On p. 261 I have given an engraving of two hooks, one for use in places where the mackerel are small, the other for large mackerel. On the question of baits I must refer the reader to page 107, and merely say here that quite the best is a triangular piece of skin cut close to the tail of a mackerel. It is not well to sail too fast when mackerel fishing ; about three knots an hour is quite fast enough, and sail must be reduced if necessary.
In reeling, railing, or whiffing 1 for pollack—to turn to another subject—considerable judgment is required. With regard to the lead, the lighter it is the better, certainly, provided that by letting out plenty of line the bait can be brought near the bottom. But in the evening time, when the fish come to the surface, a lead of a few ounces will answer very well. For both pollack and bass fishing from a sailing boat I have been using lately a lead brought me by a friend from Norway. I have also found it a good piece of gear for mackerel fishing. It is sufficiently explained by the illustration. It tows very steadily, and probably would not frighten the fish so much as some other forms of lead. It inclines to the shape of a somewhat dumpy sea-boat.
The snood for pollack or bass must, of course, be very much stronger than that used for mackerel. It must be something which will not only hold a fish of 25 lbs., but that will stand the sudden jerk when the fish seizes the bait. It is never safe when pollack or bass fishing to make fast the line ; for even if a large fish does not break the snood, the hook tears out. As tending to moderate some of the suddenness of the pull, the use of really good horsehair or two-strand cotton lines is recommended ; for they possess so much elasticity that the fish is played on them almost as if it were on a rod.
1 These terms are used indiscriminately by fishermen, and there are other local words meaning much the same thing. I have seen it asserted, however, that whiffing is more properly applied to trailing a line after a boat which is being rowed, while reeling or railing is the same process carried on from a yacht or other sailing vessel. —J. B.
In the chapter on Ocean Fishing a clever gear is described, which enables fish of one or even two hundredweight to be hooked and held while the vessel continues her course. There seems no reason why similar gear, on a much smaller scale, should not be used for pollack and bass fishing from yachts. Another method of meeting the first pull of a fish on an otherwise more or less rigid line is to take a piece of round, solid indiarubber about eighteen inches in length and join the two ends of it to two points in the line 3 ft. 6 in. apart. When a fish seizes the bait the rubber stretches to the extent allowed by the line, and no more.
It is difficult to lay down any exact rules as to the length and consistence of the snooding. The bigger the lead, the longer the snooding should be, but in no case less than six yards ; for the lead, which is large and conspicuous, must on no account be near the bait. Next the bait should be a yard and a half of the strongest salmon gut, either single, double, or treble, according to the size of the fish which are likely to be caught. There are some places where the largest probable pollack is not more than 5 lbs. ; others, again, where fish of 10 lbs. or 12 lbs. are likely to be met with in the course of any day's fishing.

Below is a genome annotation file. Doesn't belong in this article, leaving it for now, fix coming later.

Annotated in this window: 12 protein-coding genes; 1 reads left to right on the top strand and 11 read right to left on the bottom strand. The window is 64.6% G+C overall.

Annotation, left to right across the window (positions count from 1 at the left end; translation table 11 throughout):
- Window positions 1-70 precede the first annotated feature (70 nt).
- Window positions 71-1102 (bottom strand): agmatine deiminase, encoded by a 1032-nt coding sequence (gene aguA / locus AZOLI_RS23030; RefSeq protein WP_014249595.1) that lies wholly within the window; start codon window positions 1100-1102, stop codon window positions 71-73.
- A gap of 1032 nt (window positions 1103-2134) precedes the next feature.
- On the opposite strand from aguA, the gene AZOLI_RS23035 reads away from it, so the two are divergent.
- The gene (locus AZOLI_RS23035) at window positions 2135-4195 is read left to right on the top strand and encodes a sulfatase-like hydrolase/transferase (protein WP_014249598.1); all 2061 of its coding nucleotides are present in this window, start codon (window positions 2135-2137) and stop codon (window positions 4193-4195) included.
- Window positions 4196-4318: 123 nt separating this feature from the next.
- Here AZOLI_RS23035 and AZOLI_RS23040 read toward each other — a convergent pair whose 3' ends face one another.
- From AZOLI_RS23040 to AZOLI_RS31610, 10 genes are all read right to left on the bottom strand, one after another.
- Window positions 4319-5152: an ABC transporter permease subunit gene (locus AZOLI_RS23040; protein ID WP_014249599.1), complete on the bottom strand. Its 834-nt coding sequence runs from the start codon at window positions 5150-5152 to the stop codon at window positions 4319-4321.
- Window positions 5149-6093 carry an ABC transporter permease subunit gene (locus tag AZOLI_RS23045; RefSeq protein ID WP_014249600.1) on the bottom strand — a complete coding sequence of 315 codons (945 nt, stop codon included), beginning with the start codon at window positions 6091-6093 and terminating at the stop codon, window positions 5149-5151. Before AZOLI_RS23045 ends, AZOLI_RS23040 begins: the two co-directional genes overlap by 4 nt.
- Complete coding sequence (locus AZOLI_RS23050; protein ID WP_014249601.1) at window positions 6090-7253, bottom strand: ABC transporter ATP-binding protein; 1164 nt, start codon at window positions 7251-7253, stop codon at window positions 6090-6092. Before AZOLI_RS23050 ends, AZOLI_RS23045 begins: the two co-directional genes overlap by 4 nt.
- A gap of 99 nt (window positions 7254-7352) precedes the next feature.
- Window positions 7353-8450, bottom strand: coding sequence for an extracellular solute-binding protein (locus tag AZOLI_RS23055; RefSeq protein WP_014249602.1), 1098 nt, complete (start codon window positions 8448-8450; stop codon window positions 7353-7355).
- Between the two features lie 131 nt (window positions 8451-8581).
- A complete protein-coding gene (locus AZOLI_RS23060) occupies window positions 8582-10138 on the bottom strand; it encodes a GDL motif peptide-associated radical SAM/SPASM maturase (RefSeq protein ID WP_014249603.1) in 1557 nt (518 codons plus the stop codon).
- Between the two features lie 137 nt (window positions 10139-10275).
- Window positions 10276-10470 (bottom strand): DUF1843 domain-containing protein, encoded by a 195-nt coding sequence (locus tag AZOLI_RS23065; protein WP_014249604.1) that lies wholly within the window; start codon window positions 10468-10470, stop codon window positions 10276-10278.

Between the gut and the lead either the ordinary hemp snooding may be used, or one of the Manchester snoods, or an eight-plait tanned silk, flax, or cotton line. Of course, the finer it is the better, consistent with the necessary strength. For bass I would advise a still longer snooding, four fathoms or eight yards at least, for these fish are shyer than pollack. When they are feeding near the surface, quite light leads of only an ounce or two will suffice. This is not generally recognised by the professional fishermen, whom I have often seen sinking their lines by means of two- and three- pound leads, quite four or five fathoms down, when the bass were to be seen splashing about on the surface of the water after sand-eels.
There are not many pollack railing grounds over which large yachts can be safely sailed, and even in small vessels the helmsman must exercise great caution and care to prevent running aground. The tidal races in which bass are so frequently found are particularly nasty places for yachts. A responsible man should be at the helm not only by reason of the danger, but also because sport depends very much on the way the yacht is handled. As a general rule, few large pollack will be caught unless the line can be kept over submerged rocks. When bass are about and feeding just below the surface, very great skill is required to place the baits among the fish without letting the yacht pass through the shoals. In fact, harling (see p. 263) under sail should be attempted.
I had a day's bass fishing, which might have been a record one, altogether spoilt by the clumsy and thoughtless behaviour of some people in a small cutter, who worked about all over the ground, sailing the yacht right through the shoals, and frightening every fish to the bottom. They would have done much better to have anchored and fished with drift lines in the manner described in the previous chapter.
This is all, I think, that need be said here concerning whiffing, and fishing near the bottom, it being understood that this chapter should be read in connection with the detailed information given in other chapters in the book, particularly the previous one and that on Baits.
In the interest of the larder rather than of sport, a few remarks may find place here on trots, long lines, bulters, or spillers, which are practically synonymous terms, and the three kinds of nets which are most used by yachtsmen.